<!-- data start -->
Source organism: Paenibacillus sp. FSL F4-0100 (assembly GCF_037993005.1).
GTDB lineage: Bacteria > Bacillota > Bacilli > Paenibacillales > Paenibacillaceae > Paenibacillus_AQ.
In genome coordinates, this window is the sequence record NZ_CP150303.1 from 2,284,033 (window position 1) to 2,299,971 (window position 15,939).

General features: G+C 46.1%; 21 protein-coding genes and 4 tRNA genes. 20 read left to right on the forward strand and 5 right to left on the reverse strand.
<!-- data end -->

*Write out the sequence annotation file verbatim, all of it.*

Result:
Source organism: Paenibacillus sp. FSL F4-0100 (assembly GCF_037993005.1).
GTDB lineage: Bacteria > Bacillota > Bacilli > Paenibacillales > Paenibacillaceae > Paenibacillus_AQ.
In genome coordinates, this window is the sequence record NZ_CP150303.1 from 2,284,033 (window position 1) to 2,299,971 (window position 15,939).

General features: G+C 46.1%; 21 protein-coding genes and 4 tRNA genes. 20 read left to right on the forward strand and 5 right to left on the reverse strand.